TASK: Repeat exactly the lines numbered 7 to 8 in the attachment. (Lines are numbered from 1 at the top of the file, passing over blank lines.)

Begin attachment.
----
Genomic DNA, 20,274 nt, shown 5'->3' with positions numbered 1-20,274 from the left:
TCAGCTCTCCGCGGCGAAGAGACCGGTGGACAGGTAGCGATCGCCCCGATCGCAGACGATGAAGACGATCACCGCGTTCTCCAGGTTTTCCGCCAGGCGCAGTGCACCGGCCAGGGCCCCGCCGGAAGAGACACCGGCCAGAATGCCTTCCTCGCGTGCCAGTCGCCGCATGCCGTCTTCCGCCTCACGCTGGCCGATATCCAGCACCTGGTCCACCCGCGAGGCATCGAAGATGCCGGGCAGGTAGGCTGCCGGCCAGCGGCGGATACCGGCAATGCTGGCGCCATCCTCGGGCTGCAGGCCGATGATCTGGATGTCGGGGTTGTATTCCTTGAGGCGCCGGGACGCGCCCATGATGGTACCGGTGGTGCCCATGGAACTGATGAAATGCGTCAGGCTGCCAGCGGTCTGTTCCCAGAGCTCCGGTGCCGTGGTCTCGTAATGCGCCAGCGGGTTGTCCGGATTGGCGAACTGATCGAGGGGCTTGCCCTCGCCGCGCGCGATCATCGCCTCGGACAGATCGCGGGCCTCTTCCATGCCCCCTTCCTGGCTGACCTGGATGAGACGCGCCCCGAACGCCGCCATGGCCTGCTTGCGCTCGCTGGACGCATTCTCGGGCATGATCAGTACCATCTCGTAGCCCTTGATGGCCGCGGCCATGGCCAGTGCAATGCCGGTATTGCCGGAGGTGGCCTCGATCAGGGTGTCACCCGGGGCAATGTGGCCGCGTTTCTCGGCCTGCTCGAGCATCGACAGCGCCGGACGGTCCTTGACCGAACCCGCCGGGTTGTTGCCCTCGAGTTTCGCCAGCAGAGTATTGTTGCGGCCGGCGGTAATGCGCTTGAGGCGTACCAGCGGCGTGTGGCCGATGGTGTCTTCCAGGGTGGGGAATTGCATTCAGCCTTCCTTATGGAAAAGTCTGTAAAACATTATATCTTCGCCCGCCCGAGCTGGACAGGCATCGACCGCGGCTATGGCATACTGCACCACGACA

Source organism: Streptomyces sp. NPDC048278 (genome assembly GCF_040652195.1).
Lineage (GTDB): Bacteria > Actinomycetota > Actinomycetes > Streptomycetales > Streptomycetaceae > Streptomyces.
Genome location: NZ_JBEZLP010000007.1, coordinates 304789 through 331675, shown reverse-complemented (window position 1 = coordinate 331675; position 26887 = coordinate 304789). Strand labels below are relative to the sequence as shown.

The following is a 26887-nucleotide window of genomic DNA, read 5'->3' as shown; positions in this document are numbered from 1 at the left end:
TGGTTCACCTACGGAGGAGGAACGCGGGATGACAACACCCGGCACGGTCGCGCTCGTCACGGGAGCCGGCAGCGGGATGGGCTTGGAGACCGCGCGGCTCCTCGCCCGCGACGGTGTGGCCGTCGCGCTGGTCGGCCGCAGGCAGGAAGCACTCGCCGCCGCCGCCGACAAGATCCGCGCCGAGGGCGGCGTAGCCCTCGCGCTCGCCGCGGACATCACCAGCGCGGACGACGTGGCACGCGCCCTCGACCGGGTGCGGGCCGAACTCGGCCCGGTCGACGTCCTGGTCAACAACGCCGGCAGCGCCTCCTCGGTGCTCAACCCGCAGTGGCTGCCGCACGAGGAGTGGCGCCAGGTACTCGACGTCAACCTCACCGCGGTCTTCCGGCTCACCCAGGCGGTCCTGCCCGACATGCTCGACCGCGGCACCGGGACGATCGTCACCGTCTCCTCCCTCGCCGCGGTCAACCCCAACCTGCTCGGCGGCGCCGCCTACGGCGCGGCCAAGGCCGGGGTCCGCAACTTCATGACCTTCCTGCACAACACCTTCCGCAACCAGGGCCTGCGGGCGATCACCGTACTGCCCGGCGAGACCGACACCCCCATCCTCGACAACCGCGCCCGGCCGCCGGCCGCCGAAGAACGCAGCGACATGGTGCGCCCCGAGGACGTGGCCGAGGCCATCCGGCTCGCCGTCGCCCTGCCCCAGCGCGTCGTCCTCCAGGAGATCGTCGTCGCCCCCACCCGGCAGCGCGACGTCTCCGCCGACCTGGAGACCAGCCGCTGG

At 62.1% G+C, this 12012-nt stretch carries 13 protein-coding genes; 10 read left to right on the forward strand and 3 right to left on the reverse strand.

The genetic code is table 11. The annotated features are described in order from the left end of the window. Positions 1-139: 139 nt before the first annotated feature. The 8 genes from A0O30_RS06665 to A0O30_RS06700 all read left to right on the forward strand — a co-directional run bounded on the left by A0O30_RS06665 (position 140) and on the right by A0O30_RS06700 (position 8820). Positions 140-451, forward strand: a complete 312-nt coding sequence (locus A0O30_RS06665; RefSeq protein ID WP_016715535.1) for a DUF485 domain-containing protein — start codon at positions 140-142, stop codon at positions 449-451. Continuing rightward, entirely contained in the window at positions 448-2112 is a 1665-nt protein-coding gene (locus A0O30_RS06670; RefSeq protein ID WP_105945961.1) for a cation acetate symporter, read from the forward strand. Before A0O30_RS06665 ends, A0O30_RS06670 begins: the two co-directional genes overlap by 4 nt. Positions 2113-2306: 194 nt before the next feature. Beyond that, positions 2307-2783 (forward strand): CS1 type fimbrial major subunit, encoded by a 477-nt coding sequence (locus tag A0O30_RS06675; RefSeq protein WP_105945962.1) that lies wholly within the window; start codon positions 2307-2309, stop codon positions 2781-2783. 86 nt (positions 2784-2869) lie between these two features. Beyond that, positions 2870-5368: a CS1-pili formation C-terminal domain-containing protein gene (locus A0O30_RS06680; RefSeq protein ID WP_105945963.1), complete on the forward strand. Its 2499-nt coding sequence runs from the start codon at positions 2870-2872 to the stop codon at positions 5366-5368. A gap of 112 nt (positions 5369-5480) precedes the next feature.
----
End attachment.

TGGTTCACCTACGGAGGAGGAACGCGGGATGACAACACCCGGCACGGTCGCGCTCGTCACGGGAGCCGGCAGCGGGATGGGCTTGGAGACCGCGCGGCTCCTCGCCCGCGACGGTGTGGCCGTCGCGCTGGTCGGCCGCAGGCAGGAAGCACTCGCCGCCGCCGCCGACAAGATCCGCGCCGAGGGCGGCGTAGCCCTCGCGCTCGCCGCGGACATCACCAGCGCGGACGACGTGGCACGCGCCCTCGACCGGGTGCGGGCCGAACTCGGCCCGGTCGACGTCCTGGTCAACAACGCCGGCAGCGCCTCCTCGGTGCTCAACCCGCAGTGGCTGCCGCACGAGGAGTGGCGCCAGGTACTCGACGTCAACCTCACCGCGGTCTTCCGGCTCACCCAGGCGGTCCTGCCCGACATGCTCGACCGCGGCACCGGGACGATCGTCACCGTCTCCTCCCTCGCCGCGGTCAACCCCAACCTGCTCGGCGGCGCCGCCTACGGCGCGGCCAAGGCCGGGGTCCGCAACTTCATGACCTTCCTGCACAACACCTTCCGCAACCAGGGCCTGCGGGCGATCACCGTACTGCCCGGCGAGACCGACACCCCCATCCTCGACAACCGCGCCCGGCCGCCGGCCGCCGAAGAACGCAGCGACATGGTGCGCCCCGAGGACGTGGCCGAGGCCATCCGGCTCGCCGTCGCCCTGCCCCAGCGCGTCGTCCTCCAGGAGATCGTCGTCGCCCCCACCCGGCAGCGCGACGTCTCCGCCGACCTGGAGACCAGCCGCTGG

At 62.1% G+C, this 12012-nt stretch carries 13 protein-coding genes; 10 read left to right on the forward strand and 3 right to left on the reverse strand.